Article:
June 19, 2011

I Am Not Ashamed Of The Gospel

Series:
Passage: Romans 1:16-17

Bible Text: Romans 1:16-17 | Preacher: Rev. Dr. James Clubine | Series: 2011 Sermons

For I am not ashamed of the gospel; it is the power of God for salvation to everyone who has faith, to the Jew first and also to the Greek.  For in it the righteousness of God is revealed through faith for faith; as it is written, “The one who is righteous will live by faith.”

Introduction
It sounds like science fiction—a pill to enhance moral behaviour—“but with medicine getting closer to altering our moral state, society should be preparing for the consequences”.  This was according to a book [Enhancing Human Capacities] that reviews scientific developments in the field of pharmacology.  Guy Kahane, deputy director of the Oxford Centre for Neuroethics, said: ‘We can change people’s emotional responses but quite whether that improves their moral behaviour is not something science can answer.’ Kahane does not advocate putting morality drugs in the water supply, but he suggests that if administered widely they might help humanity to tackle global issues.”

During her appearance last month on American Idol, Lady Gaga told the audience, without being prompted, that she wasn’t interested in judging the contestants, only in bringing out what was special about each of them. “I want to free [my fans] of their fears and make them feel . . . that they can create their own space in the world.” When an interviewer called Lady Gaga the “Billy Graham of pop,” she claimed, “I’m teaching people to worship themselves.”

I think it correct to classify the underlying assumptions about humanity in both of the foregoing stories as humanism. Humanists insist that we humans are entirely self-sufficient. We may be deficient on account of misdirected will or ill-informed understanding, but we aren’t humanly defective in any way. Whatever ails humankind we can cure ourselves—perhaps with advances in pharmacology or a more resilient belief in ourselves having been freed from fears.  God might be knowable but such knowing has nothing to do with the human good and its achievability.  Humankind, say the humanists, has within it all it needs to flower magnificently.

Religious humanists hold a modified understanding about humanity.  Religious humanists admit that something significant is missed when God isn’t known. There are profound human needs and aspirations and possibilities that remain unmet when God isn’t known. Something significant may be missing, say the religious humanists, but not something essential.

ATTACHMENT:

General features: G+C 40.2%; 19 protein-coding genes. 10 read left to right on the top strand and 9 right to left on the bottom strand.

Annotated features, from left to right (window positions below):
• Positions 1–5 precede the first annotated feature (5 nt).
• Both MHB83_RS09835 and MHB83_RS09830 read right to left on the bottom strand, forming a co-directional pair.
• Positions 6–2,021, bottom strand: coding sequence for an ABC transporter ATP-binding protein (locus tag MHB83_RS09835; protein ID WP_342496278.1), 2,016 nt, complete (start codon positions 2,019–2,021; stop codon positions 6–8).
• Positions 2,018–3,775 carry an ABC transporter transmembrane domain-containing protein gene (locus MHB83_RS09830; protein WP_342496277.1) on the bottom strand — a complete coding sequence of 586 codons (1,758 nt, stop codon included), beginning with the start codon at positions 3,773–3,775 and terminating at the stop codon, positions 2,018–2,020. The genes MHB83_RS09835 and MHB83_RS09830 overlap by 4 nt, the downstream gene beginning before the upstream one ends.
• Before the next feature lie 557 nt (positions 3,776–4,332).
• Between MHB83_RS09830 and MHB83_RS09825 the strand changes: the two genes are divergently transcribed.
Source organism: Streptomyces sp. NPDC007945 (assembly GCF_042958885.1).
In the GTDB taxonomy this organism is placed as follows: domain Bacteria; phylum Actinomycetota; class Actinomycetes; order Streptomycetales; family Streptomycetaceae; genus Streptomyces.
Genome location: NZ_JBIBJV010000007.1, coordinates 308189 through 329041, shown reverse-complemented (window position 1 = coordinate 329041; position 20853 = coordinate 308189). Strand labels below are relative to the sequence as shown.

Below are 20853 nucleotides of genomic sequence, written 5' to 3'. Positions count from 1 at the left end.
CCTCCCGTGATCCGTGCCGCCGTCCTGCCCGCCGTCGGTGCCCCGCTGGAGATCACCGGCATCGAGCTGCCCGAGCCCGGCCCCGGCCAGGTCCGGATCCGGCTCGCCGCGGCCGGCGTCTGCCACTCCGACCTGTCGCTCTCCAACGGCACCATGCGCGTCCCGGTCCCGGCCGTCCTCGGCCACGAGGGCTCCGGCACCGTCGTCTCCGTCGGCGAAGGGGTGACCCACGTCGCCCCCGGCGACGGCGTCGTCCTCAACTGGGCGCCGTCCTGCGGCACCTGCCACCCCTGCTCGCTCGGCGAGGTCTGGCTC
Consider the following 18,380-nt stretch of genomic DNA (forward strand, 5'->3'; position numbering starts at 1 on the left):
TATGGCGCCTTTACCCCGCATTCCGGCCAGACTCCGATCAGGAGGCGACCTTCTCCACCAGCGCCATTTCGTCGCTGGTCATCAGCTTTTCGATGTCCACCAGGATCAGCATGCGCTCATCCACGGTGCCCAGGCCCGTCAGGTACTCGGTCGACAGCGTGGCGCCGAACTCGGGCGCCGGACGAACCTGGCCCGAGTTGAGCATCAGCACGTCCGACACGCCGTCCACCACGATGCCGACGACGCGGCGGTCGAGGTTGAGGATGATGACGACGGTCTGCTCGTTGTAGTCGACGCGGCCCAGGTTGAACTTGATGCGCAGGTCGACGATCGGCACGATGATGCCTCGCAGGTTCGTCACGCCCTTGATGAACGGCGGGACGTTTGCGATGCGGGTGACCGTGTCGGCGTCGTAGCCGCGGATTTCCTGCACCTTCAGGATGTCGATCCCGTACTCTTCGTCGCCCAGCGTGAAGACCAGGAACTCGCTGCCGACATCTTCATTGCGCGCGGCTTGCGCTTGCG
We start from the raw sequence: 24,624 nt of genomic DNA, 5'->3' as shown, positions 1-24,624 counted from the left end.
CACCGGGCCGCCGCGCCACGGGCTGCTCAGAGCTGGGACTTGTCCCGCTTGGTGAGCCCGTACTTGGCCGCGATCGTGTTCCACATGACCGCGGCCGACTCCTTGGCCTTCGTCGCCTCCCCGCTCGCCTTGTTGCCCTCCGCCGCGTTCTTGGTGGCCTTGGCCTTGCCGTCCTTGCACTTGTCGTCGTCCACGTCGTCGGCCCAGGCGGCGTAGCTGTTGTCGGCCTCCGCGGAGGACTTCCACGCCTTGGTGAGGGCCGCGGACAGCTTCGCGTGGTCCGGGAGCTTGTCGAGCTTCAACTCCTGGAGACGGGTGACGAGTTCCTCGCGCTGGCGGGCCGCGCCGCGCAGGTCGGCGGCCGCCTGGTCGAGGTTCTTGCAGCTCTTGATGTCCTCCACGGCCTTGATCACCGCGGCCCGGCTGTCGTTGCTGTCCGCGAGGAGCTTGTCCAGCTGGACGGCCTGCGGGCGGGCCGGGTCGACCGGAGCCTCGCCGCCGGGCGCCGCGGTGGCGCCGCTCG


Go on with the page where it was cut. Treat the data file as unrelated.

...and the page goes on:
1. “For I am not ashamed of the gospel”, declared the Apostle Paul.  The gospel he preached proffers an understanding of humanity that is in stark contrast to the many flavours of humanism.  The gospel says that humankind is in a predicament we cannot resolve; no humanism would, or could for that matter, create such a self-portrait.  The conviction of the gospel is that while humanist and religious humanist alike are fixated on the notion that humankind is either self-sufficient or slightly deficient, in fact humankind is defective in its nature and facing destruction at the hand of him whom scripture describes as creator and destroyer alike.

In Jesus Christ believers have been take up into a truth and reality to which God alone could admit them; in him we now know that the gospel isn’t an “answer” of some sort to the questions that humankind poses concerning itself or poses concerning God; the gospel is that “answer” which exposes humankind’s questions as the wrong questions. The gospel is that “answer” which exposes humankind’s questions not as anticipations of its cure but as symptoms of its disease. The gospel is a divinely wrought solution to the human predicament which exposes humankind’s self-understanding as colossal misunderstanding.

We like to complain that the news is predominantly bad news.  What conclusions about humanity are drawn in this daily litany of human ills, spills, and problems?  On the day I was writing this part of the sermon I read a newspaper full of bad news.

One story was the rise in violent crime in Athens as the Greek government struggles to save its debt-racked economy.  Public anger peaked when a man was knifed to death as he was about to drive his pregnant wife to hospital; the assailants snatched the video camera with which he had planned to film the birth. The Prime Minister made an appeal to Athenians to not let Athens sink further into violence.